**IN WHICH PHILEAS FOGG ASTOUNDS PASSEPARTOUT, HIS SERVANT**
Having won twenty guineas at whist, and taken leave of his friends, Philea_ogg, at twenty-five minutes past seven, left the Reform Club.
Passepartout, who had conscientiously studied the programme of his duties, wa_ore than surprised to see his master guilty of the inexactness of appearin_t this unaccustomed hour; for, according to rule, he was not due in Savill_ow until precisely midnight.
Mr. Fogg repaired to his bedroom, and called out, "Passepartout!"
Passepartout did not reply. It could not be he who was called; it was not th_ight hour.
"Passepartout!" repeated Mr. Fogg, without raising his voice.
Passepartout made his appearance.
"I've called you twice," observed his master.
"But it is not midnight," responded the other, showing his watch.
"I know it; I don't blame you. We start for Dover and Calais in ten minutes."
A puzzled grin overspread Passepartout's round face; clearly he had no_omprehended his master.
"Monsieur is going to leave home?"
"Yes," returned Phileas Fogg. "We are going round the world."
Passepartout opened wide his eyes, raised his eyebrows, held up his hands, an_eemed about to collapse, so overcome was he with stupefied astonishment.
"Round the world!" he murmured.
"In eighty days," responded Mr. Fogg. "So we haven't a moment to lose."
"But the trunks?" gasped Passepartout, unconsciously swaying his head fro_ight to left.
"We'll have no trunks; only a carpet-bag, with two shirts and three pairs o_tockings for me, and the same for you. We'll buy our clothes on the way.
Bring down my mackintosh and traveling-cloak, and some stout shoes, though w_hall do little walking. Make haste!"
Passepartout tried to reply, but could not. He went out, mounted to his ow_oom, fell into a chair, and muttered: "That's good, that is! And I, wh_anted to remain quiet!"
He mechanically set about making the preparations for departure. Around th_orld in eighty days! Was his master a fool? No. Was this a joke, then? The_ere going to Dover; good! To Calais; good again! After all, Passepartout, wh_ad been away from France five years, would not be sorry to set foot on hi_ative soil again. Perhaps they would go as far as Paris, and it would do hi_yes good to see Paris once more. But surely a gentleman so chary of his step_ould stop there; no doubt— but, then, it was none the less true that he wa_oing away, this so domestic person hitherto!
By eight o'clock Passepartout had packed the modest carpet-bag, containing th_ardrobes of his master and himself; then, still troubled in mind, h_arefully shut the door of his room, and descended to Mr. Fogg.
Mr. Fogg was quite ready. Under his arm might have been observed a red-boun_opy of Bradshaw's Continental Railway Steam Transit and General Guide, wit_ts timetables showing the arrival and departure of steamers and railways. H_ook the carpet-bag, opened it, and slipped into it a goodly roll of Bank o_ngland notes, which would pass wherever he might go.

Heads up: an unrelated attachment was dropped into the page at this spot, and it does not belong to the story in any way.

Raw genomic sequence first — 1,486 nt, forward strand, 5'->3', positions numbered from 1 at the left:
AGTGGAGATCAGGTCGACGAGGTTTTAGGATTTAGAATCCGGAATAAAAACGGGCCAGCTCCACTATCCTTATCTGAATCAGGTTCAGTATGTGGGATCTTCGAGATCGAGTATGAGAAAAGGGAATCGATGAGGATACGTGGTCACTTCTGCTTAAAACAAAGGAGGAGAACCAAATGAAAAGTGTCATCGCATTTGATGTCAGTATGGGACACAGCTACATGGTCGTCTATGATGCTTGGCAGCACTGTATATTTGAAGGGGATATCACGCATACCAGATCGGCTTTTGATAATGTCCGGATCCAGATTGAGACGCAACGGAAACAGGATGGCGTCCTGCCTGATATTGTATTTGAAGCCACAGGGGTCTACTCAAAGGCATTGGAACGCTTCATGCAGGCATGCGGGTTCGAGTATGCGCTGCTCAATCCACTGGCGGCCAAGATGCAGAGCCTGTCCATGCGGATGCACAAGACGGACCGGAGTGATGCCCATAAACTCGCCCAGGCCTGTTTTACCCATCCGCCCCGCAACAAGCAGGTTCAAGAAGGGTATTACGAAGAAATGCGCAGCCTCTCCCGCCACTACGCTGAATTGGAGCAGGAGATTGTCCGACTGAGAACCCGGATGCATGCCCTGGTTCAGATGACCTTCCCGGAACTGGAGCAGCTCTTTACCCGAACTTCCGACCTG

"You have forgotten nothing?" asked he.
"My mackintosh and cloak?"
"Here they are."
"Good! Take this carpet-bag," handing it to Passepartout. "Take good care o_t, for there are twenty thousand pounds in it."
Passepartout nearly dropped the bag, as if the twenty thousand pounds were i_old, and weighed him down.
Master and man then descended, the street-door was double-locked, and at th_nd of Saville Row they took a cab and drove rapidly to Charing Cross. The ca_topped before the railway station at twenty minutes past eight. Passepartou_umped off the box and followed his master, who, after paying the cabman, wa_bout to enter the station, when a poor beggar-woman, with a child in he_rms, her naked feet smeared with mud, her head covered with a wretche_onnet, from which hung a tattered feather, and her shoulders shrouded in _agged shawl, approached, and mournfully asked for alms.
Mr. Fogg took out the twenty guineas he had just won at whist, and handed the_o the beggar, saying, "Here, my good woman. I'm glad that I met you;" an_assed on.
Passepartout had a moist sensation about the eyes; his master's action touche_is susceptible heart.
Two first-class tickets for Paris having been speedily purchased, Mr. Fogg wa_rossing the station to the train, when he perceived his five friends of th_eform.
"Well, gentlemen," said he, "I'm off, you see; and, if you will examine m_assport when I get back, you will be able to judge whether I hav_ccomplished the journey agreed upon."
"Oh, that would be quite unnecessary, Mr. Fogg," said Ralph politely. "We wil_rust your word, as a gentleman of honour."
"You do not forget when you are due in London again?" asked Stuart.
"In eighty days; on Saturday, the 21st of December, 1872, at a quarter befor_ine p.m. Good-bye, gentlemen."
Phileas Fogg and his servant seated themselves in a first-class carriage a_wenty minutes before nine; five minutes later the whistle screamed, and th_rain slowly glided out of the station.
The night was dark, and a fine, steady rain was falling. Phileas Fogg, snugl_nsconced in his corner, did not open his lips. Passepartout, not ye_ecovered from his stupefaction, clung mechanically to the carpet-bag, wit_ts enormous treasure.
Just as the train was whirling through Sydenham, Passepartout suddenly uttere_ cry of despair.
"What's the matter?" asked Mr. Fogg.
"Alas! In my hurry—I—I forgot—"
"To turn off the gas in my room!"
"Very well, young man," returned Mr. Fogg, coolly; "it will burn— at you_xpense."